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Queens and empresses 300-1000


  • Credit value: 30 credits at Level 7
  • Convenor and tutor: Elina Screen
  • Assessment: a 5000-word essay (100%)

Module description

‘May I never be separated from this purple, and may I not live that day on which those who meet me shall not address me as mistress!’ Empress Theodora, as reported by Procopius

Queens and empresses like Theodora possessed significant authority in late Antiquity and the early middle ages, but their position was also highly vulnerable. In a world in which the legitimate exercise of power was framed as exclusively male, powerful women were always open to attack: their power was easily depicted as dangerous and unnatural, with critiques often directed at their sexual morality. But medieval gender ideologies also offered some limited spaces for female agency, for example religious authority and the role of mother could offer routes to religious, political and social power. The careers of these powerful women and their shifting bases of power illuminate the key structures of power in late Antiquity and the early middle ages.

The module will explore the workings of power in this period and address some key moments in political history, c.300-1000. We will use the rich and colourful primary sources to probe how powerful women were packaged as saints, whores or model mothers, undertaking the close reading of key primary sources from different genres such as history, polemic and saint’s lives each week, to develop our understanding of the contingent but significant authority achieved by these women. We will also draw on recent theoretical and methodological studies on gender and sexuality to help explore the tensions between medieval gender expectations and lived realities, and how our primary sources deploy gender norms and gendered language.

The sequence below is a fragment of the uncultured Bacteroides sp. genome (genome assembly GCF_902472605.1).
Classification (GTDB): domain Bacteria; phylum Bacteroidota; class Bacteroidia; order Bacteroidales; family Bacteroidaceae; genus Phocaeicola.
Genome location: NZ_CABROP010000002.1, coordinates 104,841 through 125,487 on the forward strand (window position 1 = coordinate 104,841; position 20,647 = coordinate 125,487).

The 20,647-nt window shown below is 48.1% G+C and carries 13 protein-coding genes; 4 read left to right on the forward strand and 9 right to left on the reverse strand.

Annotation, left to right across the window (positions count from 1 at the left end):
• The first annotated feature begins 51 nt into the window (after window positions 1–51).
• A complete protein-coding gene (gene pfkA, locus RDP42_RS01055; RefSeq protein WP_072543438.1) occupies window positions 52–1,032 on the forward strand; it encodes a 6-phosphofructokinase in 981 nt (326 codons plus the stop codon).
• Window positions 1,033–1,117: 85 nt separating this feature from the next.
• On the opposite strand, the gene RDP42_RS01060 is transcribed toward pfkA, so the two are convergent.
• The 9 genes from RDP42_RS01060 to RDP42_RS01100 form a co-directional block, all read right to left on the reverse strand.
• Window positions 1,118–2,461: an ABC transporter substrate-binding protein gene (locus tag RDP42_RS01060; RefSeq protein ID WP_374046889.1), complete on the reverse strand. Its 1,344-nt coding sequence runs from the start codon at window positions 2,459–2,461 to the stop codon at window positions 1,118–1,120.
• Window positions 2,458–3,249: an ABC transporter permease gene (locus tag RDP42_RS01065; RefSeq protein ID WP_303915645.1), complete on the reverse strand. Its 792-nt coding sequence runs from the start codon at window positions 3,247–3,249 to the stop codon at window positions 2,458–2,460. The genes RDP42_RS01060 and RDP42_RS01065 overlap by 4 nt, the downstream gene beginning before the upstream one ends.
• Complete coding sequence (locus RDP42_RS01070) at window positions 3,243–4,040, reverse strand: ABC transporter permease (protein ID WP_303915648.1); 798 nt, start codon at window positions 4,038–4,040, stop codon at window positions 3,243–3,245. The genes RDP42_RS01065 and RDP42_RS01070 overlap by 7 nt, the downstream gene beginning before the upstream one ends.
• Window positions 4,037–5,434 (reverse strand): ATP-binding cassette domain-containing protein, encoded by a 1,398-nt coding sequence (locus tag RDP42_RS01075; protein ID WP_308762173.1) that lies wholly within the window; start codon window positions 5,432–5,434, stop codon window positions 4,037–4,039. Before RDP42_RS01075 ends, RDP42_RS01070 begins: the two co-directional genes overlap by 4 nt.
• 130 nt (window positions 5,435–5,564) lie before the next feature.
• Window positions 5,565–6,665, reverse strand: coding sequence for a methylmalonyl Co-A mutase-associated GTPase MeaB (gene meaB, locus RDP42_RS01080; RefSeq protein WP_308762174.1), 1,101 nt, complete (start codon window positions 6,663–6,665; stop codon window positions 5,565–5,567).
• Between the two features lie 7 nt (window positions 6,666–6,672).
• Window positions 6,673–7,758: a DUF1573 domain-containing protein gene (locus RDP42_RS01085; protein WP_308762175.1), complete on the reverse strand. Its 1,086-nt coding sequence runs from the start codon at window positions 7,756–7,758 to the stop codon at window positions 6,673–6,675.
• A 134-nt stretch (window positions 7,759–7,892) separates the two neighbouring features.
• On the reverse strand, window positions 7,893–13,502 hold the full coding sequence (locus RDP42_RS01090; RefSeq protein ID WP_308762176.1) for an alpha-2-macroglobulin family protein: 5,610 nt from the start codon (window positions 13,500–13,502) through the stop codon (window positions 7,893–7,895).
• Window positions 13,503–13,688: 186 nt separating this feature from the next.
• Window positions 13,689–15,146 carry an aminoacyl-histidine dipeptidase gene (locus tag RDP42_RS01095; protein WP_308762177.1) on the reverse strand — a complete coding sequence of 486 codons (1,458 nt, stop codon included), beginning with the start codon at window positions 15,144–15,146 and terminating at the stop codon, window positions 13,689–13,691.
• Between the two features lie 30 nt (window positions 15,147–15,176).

Indicative module syllabus

  • Introduction: medieval and modern constructions of gender
  • The Empress Theodora: gendered critiques in sixth-century Byzantium
  • Queen Radegund: using sanctity in sixth-century Francia
  • Sources of power: Merovingian queens and Byzantine empresses compared
  • Keeping it in the family: Carolingian mothers, wives and daughters
  • Lothar II and Theutberga’s divorce: sexual critiques backfire
  • Queen Matilda: motherhood in tenth-century Germany
  • Liudprand of Cremona: sexual critiques in tenth-century Italy
  • Queen Emma of England: seeking agency through writing history

Learning objectives

By the end of this module, you will have:

  • studied primary sources, including the genres of hagiography, letters and histories, and further developed skills of close reading and source analysis
  • studied secondary literature, including theoretical and methodological work on gender
  • gained familiarity with relevant historiographical debates
  • developed skills of synthesis, source criticism and comprehension.